Last Christmas we went to Spain for a week and various sins were visited upon a very fine leg of Spanish ham. Probably the first sin was our failure to identify if it was a Serrano or Iberico ham. Secondly the first carver fed the thick layer of fat to the feral cats outside when he should have kept it so it could act as a protective skin to be laid back over the exposed ham once the carving had been started. After that a number of us hacked and sliced for the week without any great regard to what we were doing so long as we came away with a few clean sllces. The knives were blunt and inadequate and there was no attempt to work out the lie of the bones, to trim round them and to make sure that each slice was made up of the right combination of creamy melt on the finger fat and dark pink meat.
Last night I was given an opportunity to make amends and was sent along to a ham carving master class at Lunya.
Early evening in Liverpool in late September. It was light but quiet enough to be able to pick up the odd moment in Liverpool One without some shopper wandering about.
Inside Lunya I settled down at the bar with my first bottle Er Boquerõn – beer made with sea water. I was about half way through the glass when I was called upstairs for the start of the masterclass.
The U-shaped table was laid with about a dozen places and in front of each chair there was a plate laid out with three different types of ham, each a different shade of pink and with a different grade of fat running through it. There was a temptation to tuck in at once but I gathered that we were to wait. There were about nine of us on the course and we were joined by three staff from the restaurant there for an update.
Our master carver was Mario Hiraldo Regalado of Ibéricos de Huelva. He took us through a slide show with pictures of the various types of pig that make up the different hams, the curing process, the distinctions between the various hams, the acorns that make up the best food for the pigs, the ground that they roam in, the parts of the ham and pictures of neatly laid plates of sliced ham and a hall of shame showing the damaged wreaked on legs of ham by inconsiderate carvers. The hall of shame struck a particular note with my memories of Christmas.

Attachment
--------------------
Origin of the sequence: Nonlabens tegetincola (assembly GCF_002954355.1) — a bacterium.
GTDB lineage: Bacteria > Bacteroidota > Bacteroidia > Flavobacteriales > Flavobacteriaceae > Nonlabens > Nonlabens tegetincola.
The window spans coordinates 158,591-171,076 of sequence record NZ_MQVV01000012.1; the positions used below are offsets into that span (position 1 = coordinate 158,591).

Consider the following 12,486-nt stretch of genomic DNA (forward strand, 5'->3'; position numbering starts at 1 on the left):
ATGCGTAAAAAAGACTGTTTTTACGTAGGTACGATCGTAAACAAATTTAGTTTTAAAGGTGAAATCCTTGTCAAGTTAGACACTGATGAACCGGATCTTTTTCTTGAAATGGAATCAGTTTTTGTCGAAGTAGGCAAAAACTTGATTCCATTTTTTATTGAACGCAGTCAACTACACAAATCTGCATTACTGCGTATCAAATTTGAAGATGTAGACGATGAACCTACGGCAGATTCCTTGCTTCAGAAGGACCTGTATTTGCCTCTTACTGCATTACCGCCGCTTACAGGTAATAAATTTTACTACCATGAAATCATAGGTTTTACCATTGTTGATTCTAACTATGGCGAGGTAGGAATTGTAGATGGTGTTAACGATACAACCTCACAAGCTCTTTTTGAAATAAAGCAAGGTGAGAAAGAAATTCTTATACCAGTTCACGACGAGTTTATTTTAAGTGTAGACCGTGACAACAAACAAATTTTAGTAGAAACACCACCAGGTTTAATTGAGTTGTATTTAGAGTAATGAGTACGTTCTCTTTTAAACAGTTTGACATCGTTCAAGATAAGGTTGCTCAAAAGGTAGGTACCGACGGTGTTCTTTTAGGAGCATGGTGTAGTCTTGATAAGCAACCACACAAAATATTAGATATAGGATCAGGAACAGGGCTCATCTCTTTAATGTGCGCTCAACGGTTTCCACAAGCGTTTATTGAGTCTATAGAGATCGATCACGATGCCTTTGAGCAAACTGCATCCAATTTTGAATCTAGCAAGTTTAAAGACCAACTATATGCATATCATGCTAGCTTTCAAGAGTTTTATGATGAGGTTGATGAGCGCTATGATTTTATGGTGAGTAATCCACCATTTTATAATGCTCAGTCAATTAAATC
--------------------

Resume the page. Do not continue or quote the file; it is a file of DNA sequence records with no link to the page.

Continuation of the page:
As he spoke plates of food were brought out, bread with tomatoes, padron peppers and squid with mayonnaise, cheese and quince paste. As he spoke we nibbled into these and I found myself in a silent battle of politeness with my neighbours on the table as to who should have the last piece of squid and the last piece of cheese. I won both times. They were too polite!
We also tasted the ham on the plates in front of us; working our way through the two types of Serrano and fishing with the Iberico, the fat melting in our fingers as we lifted it from the plate.
The talk over we were shown how to go about carving the ham. The different knives for each job with their varying thicknesses and strength and the importance in keeping each cut flat and straight and achieving the right mixture of fat and meat.
We laid the meat out carefully on red and white pieces of greased paper. As I switched between knives (minding my fingers) so as to be able to trim away the layer of thick yellow fat on the outside of the ham and to then carve with a long thin blade I thought back to the mess we had made of it last Christmas.
We got to take home with us what we had carved and went on to be given a run through of two Spanish wines and a bone chilling dry yellow sherry.
I am chewing on a piece now, breaking down the mixture of fat and meat, so the just melted fat starts to cover the back of my tongue and I can feel the taste of it all in my mouth.